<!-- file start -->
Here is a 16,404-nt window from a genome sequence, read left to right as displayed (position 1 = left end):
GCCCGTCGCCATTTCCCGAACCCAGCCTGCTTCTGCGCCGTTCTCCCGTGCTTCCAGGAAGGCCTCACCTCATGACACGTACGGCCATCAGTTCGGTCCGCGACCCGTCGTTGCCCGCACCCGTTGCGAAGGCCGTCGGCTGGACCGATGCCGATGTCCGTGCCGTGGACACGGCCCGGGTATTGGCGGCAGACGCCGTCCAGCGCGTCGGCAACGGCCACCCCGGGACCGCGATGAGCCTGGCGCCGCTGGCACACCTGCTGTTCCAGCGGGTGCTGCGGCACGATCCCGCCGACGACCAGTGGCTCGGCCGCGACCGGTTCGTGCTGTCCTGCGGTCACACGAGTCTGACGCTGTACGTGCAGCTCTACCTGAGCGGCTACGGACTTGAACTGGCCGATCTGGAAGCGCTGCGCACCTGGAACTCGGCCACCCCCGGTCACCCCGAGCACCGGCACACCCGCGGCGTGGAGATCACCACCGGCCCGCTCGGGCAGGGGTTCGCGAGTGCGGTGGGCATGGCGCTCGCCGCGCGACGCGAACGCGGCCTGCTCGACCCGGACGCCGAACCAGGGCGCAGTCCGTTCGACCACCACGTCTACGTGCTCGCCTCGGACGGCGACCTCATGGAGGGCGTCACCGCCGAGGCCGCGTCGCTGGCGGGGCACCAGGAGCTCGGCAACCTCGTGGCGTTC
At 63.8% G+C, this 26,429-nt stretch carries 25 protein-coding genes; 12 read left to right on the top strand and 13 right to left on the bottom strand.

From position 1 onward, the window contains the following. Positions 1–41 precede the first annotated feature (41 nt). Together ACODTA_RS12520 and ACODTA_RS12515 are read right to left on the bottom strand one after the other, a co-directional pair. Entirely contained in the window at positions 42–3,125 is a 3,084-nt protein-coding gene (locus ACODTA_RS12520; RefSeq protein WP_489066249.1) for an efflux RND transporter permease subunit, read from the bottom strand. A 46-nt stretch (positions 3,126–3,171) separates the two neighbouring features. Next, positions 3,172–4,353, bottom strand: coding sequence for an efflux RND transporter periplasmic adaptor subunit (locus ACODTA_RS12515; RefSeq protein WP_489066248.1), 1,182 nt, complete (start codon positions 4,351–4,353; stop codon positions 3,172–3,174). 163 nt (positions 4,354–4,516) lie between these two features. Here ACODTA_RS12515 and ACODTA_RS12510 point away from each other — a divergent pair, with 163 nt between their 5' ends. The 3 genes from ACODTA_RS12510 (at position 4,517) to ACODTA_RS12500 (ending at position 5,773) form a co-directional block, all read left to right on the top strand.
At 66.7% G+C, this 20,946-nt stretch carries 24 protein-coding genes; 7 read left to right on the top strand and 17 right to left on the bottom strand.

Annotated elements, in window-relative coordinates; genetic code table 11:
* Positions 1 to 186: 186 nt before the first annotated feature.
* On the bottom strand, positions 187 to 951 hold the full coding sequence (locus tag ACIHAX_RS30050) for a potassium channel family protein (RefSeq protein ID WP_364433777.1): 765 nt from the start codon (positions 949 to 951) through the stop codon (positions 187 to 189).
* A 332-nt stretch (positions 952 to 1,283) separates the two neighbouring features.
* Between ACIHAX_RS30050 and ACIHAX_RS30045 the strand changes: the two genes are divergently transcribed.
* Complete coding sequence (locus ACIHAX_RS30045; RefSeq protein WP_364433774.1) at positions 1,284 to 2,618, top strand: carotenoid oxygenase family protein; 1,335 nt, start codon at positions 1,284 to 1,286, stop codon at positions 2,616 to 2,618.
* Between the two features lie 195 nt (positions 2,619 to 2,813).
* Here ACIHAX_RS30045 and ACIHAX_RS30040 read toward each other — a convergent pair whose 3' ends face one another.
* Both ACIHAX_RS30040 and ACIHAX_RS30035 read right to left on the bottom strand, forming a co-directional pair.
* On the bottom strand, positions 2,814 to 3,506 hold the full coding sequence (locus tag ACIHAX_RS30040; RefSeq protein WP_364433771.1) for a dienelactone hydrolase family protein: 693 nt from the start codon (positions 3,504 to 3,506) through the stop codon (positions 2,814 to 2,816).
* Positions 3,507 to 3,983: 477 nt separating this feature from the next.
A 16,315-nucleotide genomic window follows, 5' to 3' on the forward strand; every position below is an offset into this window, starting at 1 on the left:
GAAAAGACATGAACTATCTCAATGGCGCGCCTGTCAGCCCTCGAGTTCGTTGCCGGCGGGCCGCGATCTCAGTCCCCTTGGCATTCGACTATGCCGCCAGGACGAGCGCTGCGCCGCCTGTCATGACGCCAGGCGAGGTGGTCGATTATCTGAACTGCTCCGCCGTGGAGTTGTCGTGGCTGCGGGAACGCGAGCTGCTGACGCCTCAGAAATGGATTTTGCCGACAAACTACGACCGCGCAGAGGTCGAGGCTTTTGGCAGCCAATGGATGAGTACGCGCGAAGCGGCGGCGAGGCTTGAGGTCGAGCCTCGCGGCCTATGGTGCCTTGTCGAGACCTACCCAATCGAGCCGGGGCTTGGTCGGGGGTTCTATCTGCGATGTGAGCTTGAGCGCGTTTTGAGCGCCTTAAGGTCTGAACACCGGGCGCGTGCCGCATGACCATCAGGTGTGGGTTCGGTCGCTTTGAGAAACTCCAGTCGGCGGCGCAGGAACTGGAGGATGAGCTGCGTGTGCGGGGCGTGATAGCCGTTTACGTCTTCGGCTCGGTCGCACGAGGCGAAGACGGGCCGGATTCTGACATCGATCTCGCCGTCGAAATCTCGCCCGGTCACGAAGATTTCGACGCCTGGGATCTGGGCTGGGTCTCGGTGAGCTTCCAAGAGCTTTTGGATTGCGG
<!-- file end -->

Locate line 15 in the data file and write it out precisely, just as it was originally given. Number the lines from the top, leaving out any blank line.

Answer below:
* On the bottom strand, positions 2,814 to 3,506 hold the full coding sequence (locus tag ACIHAX_RS30040; RefSeq protein WP_364433771.1) for a dienelactone hydrolase family protein: 693 nt from the start codon (positions 3,504 to 3,506) through the stop codon (positions 2,814 to 2,816).